Billions recap: The Punch
In which Axelrod punches a guy
Hey, remember The Slap? That NBC show that exposed what happens in a very, very specific slice of the world — Yuppie Bougie Whole Foods NPR Harper’s Magazine Brownstone Brooklyn — when someone slaps a kid? Well, this is the Billions version of that, so of course it’s called “The Punch.” It goes a little something like this:
Axe is listening to the Replacements (song: “The Ledge”) on waterproof headphones as he hate-swims around in his Hamptons estate’s pool. He’s usually a Metallica guy, but I guess he’s feeling extra emo-angsty today, so he’s breaststroking one out hard with the help of Paul Westerberg.
Elsewhere in the Hamptons, his two sons are being shown a good time around town by Bruce, a family acquaintance who also summers in the neighborhood. Problem is, Bruce has been — and still is! — drinking. And Bruce is going for it: He’s throwing back beers at the rec center, in front of the kids, in the car, everywhere.
Naturally, this information gets back to the Axelrods. So what does Bobby do when he hears of Bruce’s irresponsible, child-endangering exploits? Shirtless and still wet, he jumps into his Jeep Wrangler and hightails it over to Bruce’s beachfront compound to punch him in the face in front of all of his friends and family.
Team Axelrod: Yet not even our boy Yonkers Bobby can run around punching people without consequence. The only thing more dangerous than a rich asshole is a rich asshole who’s been embarrassed, which is exactly what Bruce is right now — so he threatens to sue Axe. That’s exactly the kind of negative publicity Axelrod can’t afford right now, what with outside investors already pulling out after Dollar Bill’s recent arrest. So he and Lara convene with a publicist, a former East Hampton police chief, and their company (and I guess also personal?) lawyer to talk strategy. A star-studded war room like this can only work in Axe’s favor, right?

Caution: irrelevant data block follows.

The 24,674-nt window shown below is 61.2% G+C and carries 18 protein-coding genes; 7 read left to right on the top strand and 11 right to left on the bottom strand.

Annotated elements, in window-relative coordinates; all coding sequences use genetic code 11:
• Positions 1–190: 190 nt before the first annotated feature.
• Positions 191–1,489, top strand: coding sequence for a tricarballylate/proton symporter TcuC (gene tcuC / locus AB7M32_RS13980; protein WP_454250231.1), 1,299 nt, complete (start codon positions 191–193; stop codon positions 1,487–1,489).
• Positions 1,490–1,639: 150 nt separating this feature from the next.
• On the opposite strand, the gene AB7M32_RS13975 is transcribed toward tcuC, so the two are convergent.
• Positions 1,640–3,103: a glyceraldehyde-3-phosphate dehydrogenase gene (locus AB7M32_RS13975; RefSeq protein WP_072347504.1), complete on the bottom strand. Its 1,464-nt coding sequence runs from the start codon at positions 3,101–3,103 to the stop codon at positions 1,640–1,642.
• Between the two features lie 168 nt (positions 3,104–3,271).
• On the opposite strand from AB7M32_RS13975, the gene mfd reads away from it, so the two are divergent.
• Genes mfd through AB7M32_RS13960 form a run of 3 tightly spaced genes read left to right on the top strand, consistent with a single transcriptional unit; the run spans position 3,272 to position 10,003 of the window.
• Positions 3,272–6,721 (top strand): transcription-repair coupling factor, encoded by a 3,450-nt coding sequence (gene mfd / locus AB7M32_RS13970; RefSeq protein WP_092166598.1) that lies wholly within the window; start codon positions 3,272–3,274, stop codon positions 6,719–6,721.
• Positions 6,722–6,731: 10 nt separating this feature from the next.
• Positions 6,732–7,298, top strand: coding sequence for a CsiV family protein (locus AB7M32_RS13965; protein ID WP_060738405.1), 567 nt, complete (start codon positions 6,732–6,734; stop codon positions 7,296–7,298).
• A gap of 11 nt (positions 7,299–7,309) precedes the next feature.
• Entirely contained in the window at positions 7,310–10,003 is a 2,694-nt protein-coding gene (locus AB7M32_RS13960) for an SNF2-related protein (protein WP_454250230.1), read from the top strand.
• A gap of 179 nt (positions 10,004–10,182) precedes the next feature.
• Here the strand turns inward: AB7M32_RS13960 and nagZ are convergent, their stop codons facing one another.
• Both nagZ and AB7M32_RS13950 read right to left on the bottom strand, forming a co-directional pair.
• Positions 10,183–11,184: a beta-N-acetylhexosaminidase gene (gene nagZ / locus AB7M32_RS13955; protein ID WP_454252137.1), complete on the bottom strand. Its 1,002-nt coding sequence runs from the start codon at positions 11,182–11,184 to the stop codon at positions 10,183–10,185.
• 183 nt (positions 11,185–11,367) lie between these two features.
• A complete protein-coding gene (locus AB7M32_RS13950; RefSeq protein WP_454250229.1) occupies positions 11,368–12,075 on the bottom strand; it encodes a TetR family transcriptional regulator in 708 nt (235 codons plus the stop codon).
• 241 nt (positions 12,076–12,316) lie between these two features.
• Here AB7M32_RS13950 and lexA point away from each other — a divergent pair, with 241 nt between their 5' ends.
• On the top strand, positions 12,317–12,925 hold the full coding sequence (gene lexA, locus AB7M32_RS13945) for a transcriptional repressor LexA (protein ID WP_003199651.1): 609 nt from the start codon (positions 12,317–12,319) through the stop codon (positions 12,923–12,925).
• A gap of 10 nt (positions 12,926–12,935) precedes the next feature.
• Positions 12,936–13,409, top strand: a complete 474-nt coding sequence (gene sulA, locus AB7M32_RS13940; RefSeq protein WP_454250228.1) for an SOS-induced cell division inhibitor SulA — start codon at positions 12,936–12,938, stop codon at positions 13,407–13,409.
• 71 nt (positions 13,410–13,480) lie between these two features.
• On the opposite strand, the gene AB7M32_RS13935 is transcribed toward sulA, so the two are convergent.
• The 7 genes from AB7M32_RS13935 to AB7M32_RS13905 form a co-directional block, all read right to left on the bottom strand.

Not quite — even at his own office, the punch has become jokey gossip. And now there’s a video of the incident, and it’s edited to make things look as bad as possible for Axelrod. A journalist (you can guess which one) has gotten ahold of it and is ready to publish. Things are looking bad.
But these are the kinds of situations Axelrod strives in. So, within the span of, like, one day, he and his team are able to A) Suppress the edited video by bribing the lowly print journalist with a potential TV job, B) Hunt down the teenager who filmed the original video in which Bruce admits to drunk driving, C) Bribe the teenager for the video, and D) Turn said unedited video into a viral sensation, with half a million YouTube views and counting. All in a day’s work! Now hopefully he can get back to his actual job, which we got to see him do zero times this week.
Team Rhoades: Back at the U.S. Attorney’s office, Spyros is reaching Peak Douche. Ever heard of a cortado? He has, and he wants everyone to know it. He also wants everyone — particularly Chuck Rhoades — to know that he’ll now be taking a lead role on the Axe Capital case, lest the Rhoades’ faux-recusal arrangement with Connerty comes to light. (Interesting sidenote: In most movies or TV show, it would be the big banker billionaire who’d behave so noxiously, not the SEC office. Billions flips that script just a bit, often going out of its way to make Axelrod seem decent.)